Preparing for the start of the legislative session, we last week sent lawmakers a letter outlining our priorities and reminding them how our scorecard, the Fiscal Responsibility Index, works. Of more immediate significance, we noted that House members’ first vote could be graded.

As we have done in the past, scores on the Fiscal Responsibility Index will be based on votes related to identified issues. We then calculate individual members’ scores only on the votes actually taken, including any clarifying statements they make in the Journal (such as when the electronic voting system mis-registers their vote). Sponsoring and co-sponsoring targeted legislation is likewise included in the scoring.

We only include on the Index those votes that we notify House and Senate offices of in advance. Given the complexity of the legislative process, and the sheer number of votes they take in a relatively short amount of time, we believe it is important that they know in advance what measuring stick we will use to judge them at the end of the Session.

Broadly speaking, here are our issue priorities going into the Session:

  • Balance the budget without increasing taxes or creating new revenue sources.
  • Oppose the creation of new taxes, granting of additional taxing authority, or creating any new taxing entities.
  • Strengthen the constitutional expenditure limit, such as by requiring that the Legislature choose the lower of the change in the sum of population-plus-inflation or the current measure.
  • Apply the same limitation to all political subdivisions and entities, while providing the option for an election to exceed the spending limit.
  • Protect the state’s Rainy Day Fund; RDF dollars should not be used for new or expanded programs and services. If RDF dollars are used to balance the budget, those funds should be applied only to non-recurring expenses.
  • Reform the gross margins tax to limit its negative impact on all businesses.
  • Expand 2007’s transparency legislation, HB 3430, to all taxpayer funded entities in Texas, including cities, counties, transit authorities and school districts – requiring the posting of expenditures online in a searchable format for public review.
  • Reduce property taxes, and pursue policies to phase out the school M&O tax.
  • Eliminate the burdensome and costly rollback petition gathering process by requiring an election if a local entity seeks to exceed the effective tax rate.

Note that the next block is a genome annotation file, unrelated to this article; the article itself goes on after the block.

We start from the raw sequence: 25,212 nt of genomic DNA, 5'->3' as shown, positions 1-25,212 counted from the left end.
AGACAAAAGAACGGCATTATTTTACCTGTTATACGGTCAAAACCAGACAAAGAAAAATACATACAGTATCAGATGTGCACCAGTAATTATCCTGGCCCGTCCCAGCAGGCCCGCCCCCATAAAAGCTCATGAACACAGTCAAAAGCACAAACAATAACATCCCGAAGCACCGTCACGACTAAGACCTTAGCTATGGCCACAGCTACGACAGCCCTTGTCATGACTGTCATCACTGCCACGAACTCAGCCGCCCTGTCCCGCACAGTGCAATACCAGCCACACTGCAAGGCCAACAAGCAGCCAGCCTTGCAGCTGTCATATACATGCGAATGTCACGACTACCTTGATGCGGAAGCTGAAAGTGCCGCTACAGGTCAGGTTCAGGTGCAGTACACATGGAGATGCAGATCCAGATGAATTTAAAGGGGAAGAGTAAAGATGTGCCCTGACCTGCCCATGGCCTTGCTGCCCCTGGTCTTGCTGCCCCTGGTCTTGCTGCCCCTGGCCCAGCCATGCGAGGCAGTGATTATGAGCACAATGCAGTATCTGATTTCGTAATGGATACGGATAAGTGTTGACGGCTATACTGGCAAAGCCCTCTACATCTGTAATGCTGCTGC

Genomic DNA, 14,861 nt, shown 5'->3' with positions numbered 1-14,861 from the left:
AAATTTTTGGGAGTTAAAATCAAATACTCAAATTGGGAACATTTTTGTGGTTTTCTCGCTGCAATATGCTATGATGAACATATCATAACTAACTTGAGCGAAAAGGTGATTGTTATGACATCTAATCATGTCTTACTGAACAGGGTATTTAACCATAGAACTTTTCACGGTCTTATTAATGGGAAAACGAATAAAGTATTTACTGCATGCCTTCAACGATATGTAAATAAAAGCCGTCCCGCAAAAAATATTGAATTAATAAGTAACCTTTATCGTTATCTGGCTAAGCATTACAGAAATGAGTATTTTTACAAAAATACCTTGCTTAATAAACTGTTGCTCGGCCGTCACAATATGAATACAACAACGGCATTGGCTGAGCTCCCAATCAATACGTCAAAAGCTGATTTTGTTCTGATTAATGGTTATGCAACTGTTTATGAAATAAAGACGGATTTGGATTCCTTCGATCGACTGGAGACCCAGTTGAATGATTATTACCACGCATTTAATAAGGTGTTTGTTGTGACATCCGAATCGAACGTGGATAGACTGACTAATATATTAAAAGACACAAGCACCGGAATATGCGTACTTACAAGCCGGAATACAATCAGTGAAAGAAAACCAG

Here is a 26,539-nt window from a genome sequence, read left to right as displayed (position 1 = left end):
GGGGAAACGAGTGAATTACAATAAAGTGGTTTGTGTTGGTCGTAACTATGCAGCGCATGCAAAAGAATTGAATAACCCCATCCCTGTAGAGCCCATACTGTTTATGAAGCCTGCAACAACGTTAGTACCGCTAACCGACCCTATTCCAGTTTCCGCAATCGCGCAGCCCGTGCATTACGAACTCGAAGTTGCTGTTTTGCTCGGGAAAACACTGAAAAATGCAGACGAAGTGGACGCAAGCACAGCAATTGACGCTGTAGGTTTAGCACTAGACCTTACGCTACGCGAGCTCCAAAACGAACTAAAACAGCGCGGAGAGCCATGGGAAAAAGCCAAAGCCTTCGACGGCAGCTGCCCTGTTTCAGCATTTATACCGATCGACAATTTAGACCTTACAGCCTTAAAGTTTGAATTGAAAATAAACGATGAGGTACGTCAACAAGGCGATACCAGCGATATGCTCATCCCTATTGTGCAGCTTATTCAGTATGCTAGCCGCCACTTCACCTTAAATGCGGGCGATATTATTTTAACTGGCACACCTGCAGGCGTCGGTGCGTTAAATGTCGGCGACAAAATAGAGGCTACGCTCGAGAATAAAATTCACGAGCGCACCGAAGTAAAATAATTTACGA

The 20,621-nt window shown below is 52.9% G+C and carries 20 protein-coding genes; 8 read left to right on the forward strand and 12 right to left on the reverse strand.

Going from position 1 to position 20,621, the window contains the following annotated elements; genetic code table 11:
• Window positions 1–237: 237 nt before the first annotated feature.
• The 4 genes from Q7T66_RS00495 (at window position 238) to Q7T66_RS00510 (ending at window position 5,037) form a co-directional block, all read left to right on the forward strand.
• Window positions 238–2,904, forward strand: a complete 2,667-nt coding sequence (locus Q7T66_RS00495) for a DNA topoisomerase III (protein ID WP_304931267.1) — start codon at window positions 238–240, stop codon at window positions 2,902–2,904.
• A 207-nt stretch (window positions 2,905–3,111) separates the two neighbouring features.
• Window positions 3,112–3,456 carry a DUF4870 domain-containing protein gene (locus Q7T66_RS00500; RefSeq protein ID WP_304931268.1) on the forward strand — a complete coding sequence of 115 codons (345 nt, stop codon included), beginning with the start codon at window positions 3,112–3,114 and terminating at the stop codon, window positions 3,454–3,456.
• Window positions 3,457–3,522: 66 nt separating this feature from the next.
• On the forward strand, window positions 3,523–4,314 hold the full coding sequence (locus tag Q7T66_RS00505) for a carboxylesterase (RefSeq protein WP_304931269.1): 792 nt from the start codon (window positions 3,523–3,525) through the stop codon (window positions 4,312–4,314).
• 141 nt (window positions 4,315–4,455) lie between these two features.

• Ensure fees and dedicated funds are used only for their statutory (constitutional) purposes.
  • Enhance parental options in public education, and uncap the number of charter schools that can exist in Texas.
  • Work against federal overreach by limiting Texas’ reliance on federal grants and other funds, resist encroachment of federal regulations, and circumvent or overturn ObamaCare.
  • Strengthen the integrity of the state’s elections through voter ID and by securing voter registration and ballot-by-mail programs.

For House members, we noted in a Dec. 20th hard-copy letter (mailed to their Capitol offices) that their first major vote of the 82nd Session could well be the first vote on the Index. That is, their vote for the House Speaker.

Why? Consider just how much priority legislation died last session not on the House floor, but because of the committee chairmen selected by the incumbent House Speaker, Joe Straus. The House speaker alone decides who chairs which committees, and they have broad power to kill legislation.

For example, Speaker Straus said he opposed placing caps on property taxes. Lo and behold, the chairman he appointed to preside over the tax-writing Ways and Means Committee dutifully killed all taxpayer protection legislation.

Losing a floor vote is never fun, but what bugs taxpayers even more is not being allowed to have the vote in the first place. We saw incumbent speaker Joe Straus’ committee chairs last session kill priority legislation through calendar delays and inaction, and downright maliciousness. So, yes, the speakership matters, and matters a lot.

Michael Quinn Sullivan

Michael Quinn Sullivan is the publisher of Texas Scorecard. He is a native Texan, a graduate of Texas A&M, and an Eagle Scout. Previously, he has worked as a newspaper reporter, magazine contributor, Capitol Hill staffer, and think tank vice president. Michael and his wife have three adult children, a son-in-law, and a dog. Michael is the author of three books, including "Reflections on Life and Liberty."